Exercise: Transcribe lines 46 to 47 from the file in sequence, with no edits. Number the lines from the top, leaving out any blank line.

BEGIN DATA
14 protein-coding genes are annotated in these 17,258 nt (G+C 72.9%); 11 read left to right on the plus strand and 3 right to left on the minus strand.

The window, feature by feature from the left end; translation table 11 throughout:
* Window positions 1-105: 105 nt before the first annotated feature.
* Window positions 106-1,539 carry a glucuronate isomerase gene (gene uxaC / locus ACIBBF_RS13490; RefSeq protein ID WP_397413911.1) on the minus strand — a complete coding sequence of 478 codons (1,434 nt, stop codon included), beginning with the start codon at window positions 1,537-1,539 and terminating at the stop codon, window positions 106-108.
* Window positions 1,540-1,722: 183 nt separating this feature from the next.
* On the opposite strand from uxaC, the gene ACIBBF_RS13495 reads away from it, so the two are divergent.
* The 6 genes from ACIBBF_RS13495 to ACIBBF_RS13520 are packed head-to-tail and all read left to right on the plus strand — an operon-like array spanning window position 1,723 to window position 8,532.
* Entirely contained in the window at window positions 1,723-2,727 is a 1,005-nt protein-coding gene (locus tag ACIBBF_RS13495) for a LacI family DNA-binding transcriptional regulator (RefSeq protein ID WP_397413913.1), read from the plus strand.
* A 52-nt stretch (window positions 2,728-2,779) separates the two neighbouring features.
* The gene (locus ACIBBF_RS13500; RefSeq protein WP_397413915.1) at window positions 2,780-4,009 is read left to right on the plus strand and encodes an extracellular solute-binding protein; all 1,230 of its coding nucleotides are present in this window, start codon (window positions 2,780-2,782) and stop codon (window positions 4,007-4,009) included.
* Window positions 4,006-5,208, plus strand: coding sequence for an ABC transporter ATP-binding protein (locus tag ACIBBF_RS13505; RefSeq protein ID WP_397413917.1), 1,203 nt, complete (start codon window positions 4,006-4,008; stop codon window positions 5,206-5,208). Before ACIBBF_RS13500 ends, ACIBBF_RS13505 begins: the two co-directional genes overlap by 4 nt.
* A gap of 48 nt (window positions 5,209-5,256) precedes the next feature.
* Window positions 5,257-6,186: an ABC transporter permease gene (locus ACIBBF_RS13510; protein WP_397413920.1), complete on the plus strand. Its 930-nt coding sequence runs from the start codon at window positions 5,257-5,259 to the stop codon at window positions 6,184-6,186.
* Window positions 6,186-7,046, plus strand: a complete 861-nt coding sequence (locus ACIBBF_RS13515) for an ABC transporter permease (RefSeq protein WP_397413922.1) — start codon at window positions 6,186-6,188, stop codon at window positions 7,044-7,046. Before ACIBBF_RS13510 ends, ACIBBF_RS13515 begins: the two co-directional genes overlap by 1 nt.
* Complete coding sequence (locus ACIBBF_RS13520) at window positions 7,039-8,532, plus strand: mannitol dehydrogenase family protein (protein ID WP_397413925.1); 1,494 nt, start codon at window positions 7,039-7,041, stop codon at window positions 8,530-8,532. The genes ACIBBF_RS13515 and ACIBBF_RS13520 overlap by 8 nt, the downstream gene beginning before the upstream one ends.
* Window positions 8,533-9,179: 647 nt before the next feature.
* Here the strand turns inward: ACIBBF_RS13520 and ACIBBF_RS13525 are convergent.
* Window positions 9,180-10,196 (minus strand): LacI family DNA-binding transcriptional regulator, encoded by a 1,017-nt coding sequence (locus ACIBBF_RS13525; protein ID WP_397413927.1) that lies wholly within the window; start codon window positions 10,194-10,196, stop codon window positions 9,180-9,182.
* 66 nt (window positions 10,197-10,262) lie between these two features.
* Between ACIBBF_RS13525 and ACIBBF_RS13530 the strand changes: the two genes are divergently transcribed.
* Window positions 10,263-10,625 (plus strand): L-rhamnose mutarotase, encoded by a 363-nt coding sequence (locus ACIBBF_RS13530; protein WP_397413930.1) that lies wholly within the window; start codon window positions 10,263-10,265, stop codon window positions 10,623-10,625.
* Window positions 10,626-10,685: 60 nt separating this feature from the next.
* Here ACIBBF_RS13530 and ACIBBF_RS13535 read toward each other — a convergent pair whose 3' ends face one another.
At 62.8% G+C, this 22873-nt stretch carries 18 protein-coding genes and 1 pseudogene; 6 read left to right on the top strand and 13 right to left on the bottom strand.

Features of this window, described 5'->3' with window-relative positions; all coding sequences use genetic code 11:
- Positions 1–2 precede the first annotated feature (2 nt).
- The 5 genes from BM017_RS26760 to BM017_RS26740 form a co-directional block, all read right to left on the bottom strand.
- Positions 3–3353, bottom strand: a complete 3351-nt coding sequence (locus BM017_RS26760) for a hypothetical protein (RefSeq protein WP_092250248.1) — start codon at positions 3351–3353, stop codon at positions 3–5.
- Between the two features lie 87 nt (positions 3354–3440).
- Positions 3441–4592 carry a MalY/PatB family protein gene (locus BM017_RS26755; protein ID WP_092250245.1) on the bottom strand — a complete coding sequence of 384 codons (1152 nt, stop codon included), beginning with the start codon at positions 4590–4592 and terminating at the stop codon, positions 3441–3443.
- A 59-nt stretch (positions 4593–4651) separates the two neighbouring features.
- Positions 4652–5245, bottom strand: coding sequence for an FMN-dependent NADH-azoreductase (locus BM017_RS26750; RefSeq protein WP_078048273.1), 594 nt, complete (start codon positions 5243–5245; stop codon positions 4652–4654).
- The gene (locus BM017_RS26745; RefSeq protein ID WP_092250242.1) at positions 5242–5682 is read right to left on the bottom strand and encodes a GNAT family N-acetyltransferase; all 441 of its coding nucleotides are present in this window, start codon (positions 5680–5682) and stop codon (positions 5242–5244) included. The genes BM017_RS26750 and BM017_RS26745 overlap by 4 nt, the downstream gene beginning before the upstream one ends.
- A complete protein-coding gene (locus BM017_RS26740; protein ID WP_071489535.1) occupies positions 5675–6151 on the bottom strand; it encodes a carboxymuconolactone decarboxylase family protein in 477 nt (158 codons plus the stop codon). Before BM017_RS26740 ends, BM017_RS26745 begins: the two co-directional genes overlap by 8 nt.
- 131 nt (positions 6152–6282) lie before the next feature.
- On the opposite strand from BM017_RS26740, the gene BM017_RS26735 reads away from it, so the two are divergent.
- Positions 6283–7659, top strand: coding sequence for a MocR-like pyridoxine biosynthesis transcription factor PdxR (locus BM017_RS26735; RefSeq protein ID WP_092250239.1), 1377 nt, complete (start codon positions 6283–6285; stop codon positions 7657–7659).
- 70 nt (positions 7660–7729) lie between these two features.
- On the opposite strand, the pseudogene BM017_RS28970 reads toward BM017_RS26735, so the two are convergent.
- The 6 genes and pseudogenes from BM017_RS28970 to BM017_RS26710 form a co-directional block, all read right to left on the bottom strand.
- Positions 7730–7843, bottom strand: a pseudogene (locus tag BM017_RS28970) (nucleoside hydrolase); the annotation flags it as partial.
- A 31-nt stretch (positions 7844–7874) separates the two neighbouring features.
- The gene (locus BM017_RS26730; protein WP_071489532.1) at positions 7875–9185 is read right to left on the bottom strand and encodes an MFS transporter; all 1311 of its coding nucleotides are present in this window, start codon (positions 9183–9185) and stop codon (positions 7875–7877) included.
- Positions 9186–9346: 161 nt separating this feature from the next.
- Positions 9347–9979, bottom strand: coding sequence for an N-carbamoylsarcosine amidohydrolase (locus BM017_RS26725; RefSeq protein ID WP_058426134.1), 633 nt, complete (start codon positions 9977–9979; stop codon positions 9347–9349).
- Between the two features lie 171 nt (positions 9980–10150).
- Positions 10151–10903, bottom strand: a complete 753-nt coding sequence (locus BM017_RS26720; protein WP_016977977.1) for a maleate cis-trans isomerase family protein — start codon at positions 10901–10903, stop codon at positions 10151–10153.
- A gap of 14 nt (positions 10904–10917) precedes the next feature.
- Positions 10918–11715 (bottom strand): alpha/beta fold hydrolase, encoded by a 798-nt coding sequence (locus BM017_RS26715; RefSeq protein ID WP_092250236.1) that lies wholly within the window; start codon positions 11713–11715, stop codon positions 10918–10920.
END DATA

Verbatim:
- Between the two features lie 171 nt (positions 9980–10150).
- Positions 10151–10903, bottom strand: a complete 753-nt coding sequence (locus BM017_RS26720; protein WP_016977977.1) for a maleate cis-trans isomerase family protein — start codon at positions 10901–10903, stop codon at positions 10151–10153.